Having had a number of Question Nights at my church, I’ve learned a little about how and why people ask questions.
Asking questions of faith is important and good. But we’re not really thinking about simply information-seeking questions. What people are normally chewing are the Big Questions. Like, how can I reconcile God’s goodness with suffering in the world? Or, how free is our human will? For someone who has some familiarity with the Biblical story made they’ve asked: How could God apparently command the slaughter of Canaanites?
These are big questions that are not to be lightly skipped past. They’re serious and they matter. Every serious person of faith, or reader of the Bible, has probably wrestled at least a bit with ones like them. But as we ask our question, let’s ask ourselves, why are we wrestling?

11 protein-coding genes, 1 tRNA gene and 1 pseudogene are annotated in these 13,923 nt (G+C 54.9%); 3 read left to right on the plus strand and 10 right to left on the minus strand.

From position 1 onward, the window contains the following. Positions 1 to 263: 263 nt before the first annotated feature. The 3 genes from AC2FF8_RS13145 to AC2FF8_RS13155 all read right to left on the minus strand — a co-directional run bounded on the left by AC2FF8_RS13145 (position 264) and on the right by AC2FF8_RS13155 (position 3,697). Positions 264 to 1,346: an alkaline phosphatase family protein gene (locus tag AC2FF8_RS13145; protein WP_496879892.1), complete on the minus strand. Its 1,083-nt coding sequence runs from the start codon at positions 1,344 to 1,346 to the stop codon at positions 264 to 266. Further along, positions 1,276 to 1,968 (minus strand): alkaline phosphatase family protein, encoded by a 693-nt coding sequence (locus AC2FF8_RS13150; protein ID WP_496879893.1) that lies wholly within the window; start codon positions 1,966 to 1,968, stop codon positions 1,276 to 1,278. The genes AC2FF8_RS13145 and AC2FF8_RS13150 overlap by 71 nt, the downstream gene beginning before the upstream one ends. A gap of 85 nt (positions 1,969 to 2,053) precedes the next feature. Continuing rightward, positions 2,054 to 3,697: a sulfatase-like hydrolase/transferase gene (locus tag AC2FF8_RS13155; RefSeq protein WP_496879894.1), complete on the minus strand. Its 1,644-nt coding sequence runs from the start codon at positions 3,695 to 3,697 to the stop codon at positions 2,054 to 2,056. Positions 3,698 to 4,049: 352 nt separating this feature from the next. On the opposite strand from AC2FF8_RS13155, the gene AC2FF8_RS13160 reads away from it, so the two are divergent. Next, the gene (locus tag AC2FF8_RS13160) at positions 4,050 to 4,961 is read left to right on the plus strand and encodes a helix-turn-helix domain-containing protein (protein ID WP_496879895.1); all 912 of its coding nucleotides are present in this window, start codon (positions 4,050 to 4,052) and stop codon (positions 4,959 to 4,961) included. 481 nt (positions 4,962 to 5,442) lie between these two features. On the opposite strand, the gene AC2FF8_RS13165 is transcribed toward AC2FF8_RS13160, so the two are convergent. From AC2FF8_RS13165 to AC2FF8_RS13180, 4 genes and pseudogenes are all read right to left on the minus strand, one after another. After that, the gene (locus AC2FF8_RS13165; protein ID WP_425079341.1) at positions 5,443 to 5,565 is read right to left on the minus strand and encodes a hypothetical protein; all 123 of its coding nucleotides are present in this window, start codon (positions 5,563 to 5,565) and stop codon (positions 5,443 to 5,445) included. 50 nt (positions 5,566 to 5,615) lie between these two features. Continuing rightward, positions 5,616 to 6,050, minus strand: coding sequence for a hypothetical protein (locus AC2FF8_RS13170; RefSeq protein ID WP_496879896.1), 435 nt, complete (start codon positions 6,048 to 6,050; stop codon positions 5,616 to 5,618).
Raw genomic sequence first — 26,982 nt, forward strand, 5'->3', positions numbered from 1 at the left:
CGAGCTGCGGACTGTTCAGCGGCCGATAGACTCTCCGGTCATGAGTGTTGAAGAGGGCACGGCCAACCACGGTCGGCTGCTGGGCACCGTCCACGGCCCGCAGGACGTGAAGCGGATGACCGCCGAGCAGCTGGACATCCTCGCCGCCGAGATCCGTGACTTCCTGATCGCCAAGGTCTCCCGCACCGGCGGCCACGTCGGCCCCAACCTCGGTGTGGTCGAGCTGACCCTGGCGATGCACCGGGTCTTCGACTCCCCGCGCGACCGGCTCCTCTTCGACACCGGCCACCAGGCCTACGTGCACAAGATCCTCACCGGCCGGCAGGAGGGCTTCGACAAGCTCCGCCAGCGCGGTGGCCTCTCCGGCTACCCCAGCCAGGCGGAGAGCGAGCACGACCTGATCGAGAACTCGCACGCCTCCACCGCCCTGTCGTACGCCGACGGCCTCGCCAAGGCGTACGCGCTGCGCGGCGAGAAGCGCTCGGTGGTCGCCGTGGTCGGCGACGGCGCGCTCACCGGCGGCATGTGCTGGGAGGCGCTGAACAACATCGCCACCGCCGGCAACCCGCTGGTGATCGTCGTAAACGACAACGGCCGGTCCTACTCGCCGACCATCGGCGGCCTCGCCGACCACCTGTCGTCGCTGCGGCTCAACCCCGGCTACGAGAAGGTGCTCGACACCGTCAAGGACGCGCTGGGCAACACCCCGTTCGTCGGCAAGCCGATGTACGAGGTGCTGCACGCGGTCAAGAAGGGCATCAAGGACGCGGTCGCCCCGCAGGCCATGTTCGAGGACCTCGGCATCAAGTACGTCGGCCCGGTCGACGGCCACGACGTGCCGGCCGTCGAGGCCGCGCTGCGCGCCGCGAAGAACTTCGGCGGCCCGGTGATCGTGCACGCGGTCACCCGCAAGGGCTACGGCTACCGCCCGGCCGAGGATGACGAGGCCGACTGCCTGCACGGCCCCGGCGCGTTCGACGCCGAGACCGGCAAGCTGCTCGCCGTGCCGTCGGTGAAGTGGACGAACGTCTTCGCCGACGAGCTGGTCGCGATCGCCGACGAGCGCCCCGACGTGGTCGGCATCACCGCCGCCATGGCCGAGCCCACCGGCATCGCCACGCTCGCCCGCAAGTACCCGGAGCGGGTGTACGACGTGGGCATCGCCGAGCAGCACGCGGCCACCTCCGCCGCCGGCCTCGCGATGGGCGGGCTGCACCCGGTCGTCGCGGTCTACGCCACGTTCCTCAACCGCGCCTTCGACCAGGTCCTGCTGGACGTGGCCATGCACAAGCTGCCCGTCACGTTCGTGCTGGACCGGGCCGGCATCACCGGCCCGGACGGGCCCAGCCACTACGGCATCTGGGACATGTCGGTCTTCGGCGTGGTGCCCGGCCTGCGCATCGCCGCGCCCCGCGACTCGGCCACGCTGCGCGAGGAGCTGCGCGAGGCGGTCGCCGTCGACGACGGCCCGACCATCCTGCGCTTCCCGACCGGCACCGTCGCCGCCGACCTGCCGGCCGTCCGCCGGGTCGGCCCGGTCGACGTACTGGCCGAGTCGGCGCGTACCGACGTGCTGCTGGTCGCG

Sometimes we wrestle because we want an answer we don’t have. Some things are really unknown. We can be wrestling in order to make sense of something. Like how can God be good and permit/allow/ordain suffering? (That question is super old, by the way, so no points for originality). There are things to discover about that issue, and sometimes they take a lot of wrestling.
Sometimes we wrestle because we have an apparent answer that we don’t like. A lot of wrestling with big questions is, after it all, is just this. God really does appear to command the slaughter of Canaanites. That is not that obscure. Like previously, there are things to discover about that that could help us in our wrestling. But the question comes back to us: Do you like the answers?